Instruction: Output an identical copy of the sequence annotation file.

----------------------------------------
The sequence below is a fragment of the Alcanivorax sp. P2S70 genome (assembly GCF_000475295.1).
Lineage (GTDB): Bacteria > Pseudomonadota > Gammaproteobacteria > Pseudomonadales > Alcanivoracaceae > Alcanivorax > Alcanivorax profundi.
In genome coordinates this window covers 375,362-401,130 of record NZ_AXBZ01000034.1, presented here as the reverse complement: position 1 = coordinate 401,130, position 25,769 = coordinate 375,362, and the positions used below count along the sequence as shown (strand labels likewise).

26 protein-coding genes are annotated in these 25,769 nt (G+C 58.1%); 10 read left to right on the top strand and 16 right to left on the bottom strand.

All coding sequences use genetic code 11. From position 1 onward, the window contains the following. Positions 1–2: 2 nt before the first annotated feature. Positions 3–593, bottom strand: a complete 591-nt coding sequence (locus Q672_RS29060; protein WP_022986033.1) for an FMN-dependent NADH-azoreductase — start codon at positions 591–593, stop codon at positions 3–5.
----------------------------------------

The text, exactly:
The sequence below is a fragment of the Alcanivorax sp. P2S70 genome (assembly GCF_000475295.1).
Lineage (GTDB): Bacteria > Pseudomonadota > Gammaproteobacteria > Pseudomonadales > Alcanivoracaceae > Alcanivorax > Alcanivorax profundi.
In genome coordinates this window covers 375,362-401,130 of record NZ_AXBZ01000034.1, presented here as the reverse complement: position 1 = coordinate 401,130, position 25,769 = coordinate 375,362, and the positions used below count along the sequence as shown (strand labels likewise).

26 protein-coding genes are annotated in these 25,769 nt (G+C 58.1%); 10 read left to right on the top strand and 16 right to left on the bottom strand.

All coding sequences use genetic code 11. From position 1 onward, the window contains the following. Positions 1–2: 2 nt before the first annotated feature. Positions 3–593, bottom strand: a complete 591-nt coding sequence (locus Q672_RS29060; protein WP_022986033.1) for an FMN-dependent NADH-azoreductase — start codon at positions 591–593, stop codon at positions 3–5.